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Verizon Communications Inc. and Coinstar Inc., which operates Redbox DVD rental kiosks in supermarkets and gas stations across America, announced today that they have teamed up to offer a new video service that will go head to head with Netflix Inc.
Verizon Communications Inc. and Coinstar Inc., which operates Redbox DVD rental kiosks in supermarkets and gas stations across America, announced today that they have teamed up to offer a new video service that will go head to head with Netflix Inc., the Wall Street Journal reported.
Verizon will own 65 percent of the joint venture and Redbox will own 35 percent, Reuters reported.
Little detail on pricing or content of the new service was revealed today, but a source told Reuters that the venture would offer movie streaming and one DVD rental at a time from Redbox kiosks for about $6 a month. Netflix customers currently pay at $7.99 a month for either streaming only or one DVD at a time, or at least $15.98 for both, according to Reuters.
Verizon and Coinstar will launch the service in the second half of this year, the Associated Press reported.
Coinstar has 30 million customers who rent an average of about 1.9 million movies a day at 35,000 Redbox kiosks, Reuters reported. Verizon had 4.2 million subscribers to its FiOS TV service at the end of 2011. Netflix had 24.4 million US subscribers at the end of December.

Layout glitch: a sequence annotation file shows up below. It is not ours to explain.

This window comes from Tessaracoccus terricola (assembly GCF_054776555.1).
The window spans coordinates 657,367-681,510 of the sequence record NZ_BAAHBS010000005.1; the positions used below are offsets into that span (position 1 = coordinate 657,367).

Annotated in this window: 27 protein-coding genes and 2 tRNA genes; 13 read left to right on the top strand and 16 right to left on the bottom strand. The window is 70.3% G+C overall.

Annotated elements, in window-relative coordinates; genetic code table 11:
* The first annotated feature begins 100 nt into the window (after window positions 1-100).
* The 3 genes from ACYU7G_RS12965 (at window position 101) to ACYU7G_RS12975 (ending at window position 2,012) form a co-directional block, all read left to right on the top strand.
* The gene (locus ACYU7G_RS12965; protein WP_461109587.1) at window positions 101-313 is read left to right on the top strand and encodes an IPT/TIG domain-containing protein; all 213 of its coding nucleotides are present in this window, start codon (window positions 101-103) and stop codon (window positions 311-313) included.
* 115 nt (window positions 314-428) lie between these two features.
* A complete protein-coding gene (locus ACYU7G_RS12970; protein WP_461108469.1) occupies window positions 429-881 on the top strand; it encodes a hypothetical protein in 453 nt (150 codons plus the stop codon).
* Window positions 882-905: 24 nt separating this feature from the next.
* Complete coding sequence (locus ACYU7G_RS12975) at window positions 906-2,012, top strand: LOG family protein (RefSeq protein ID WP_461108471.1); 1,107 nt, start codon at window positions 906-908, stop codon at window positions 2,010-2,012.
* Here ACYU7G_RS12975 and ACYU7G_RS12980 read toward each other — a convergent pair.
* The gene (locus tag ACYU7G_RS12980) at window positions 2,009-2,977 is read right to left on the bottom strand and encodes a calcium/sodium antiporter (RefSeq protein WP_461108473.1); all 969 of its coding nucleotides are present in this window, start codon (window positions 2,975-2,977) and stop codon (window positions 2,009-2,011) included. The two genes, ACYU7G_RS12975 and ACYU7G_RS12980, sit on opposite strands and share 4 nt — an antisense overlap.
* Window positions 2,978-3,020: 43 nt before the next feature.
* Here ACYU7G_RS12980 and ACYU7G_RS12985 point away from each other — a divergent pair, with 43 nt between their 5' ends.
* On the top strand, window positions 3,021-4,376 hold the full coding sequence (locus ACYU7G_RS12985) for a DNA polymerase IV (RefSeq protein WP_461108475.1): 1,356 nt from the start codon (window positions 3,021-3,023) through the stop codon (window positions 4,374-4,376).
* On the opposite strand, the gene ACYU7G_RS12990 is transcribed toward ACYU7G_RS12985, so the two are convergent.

Coinstar said it had already captured some of the 2.8 million Netflix customers who gave up their subscriptions to the company’s DVD-by-mail service during the fourth quarter of 2011, some of whom stuck with just its Internet video streaming service alone, the AP reported.
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"I do think we are picking up Netflix customers," J. Scott Di Valerio, Coinstar's chief financial officer, told the AP. "We have stayed focused on giving the customers what they want."
Hudson Square Research analyst Daniel Ernst told Reuters that competing against Netflix will require deep pockets. "The question is, how much are they investing to get a large library of programming? Netflix is spending up to $1 billion a year on content," Ernst told Reuters. "For me, it's doubtful that these two companies will invest to that level."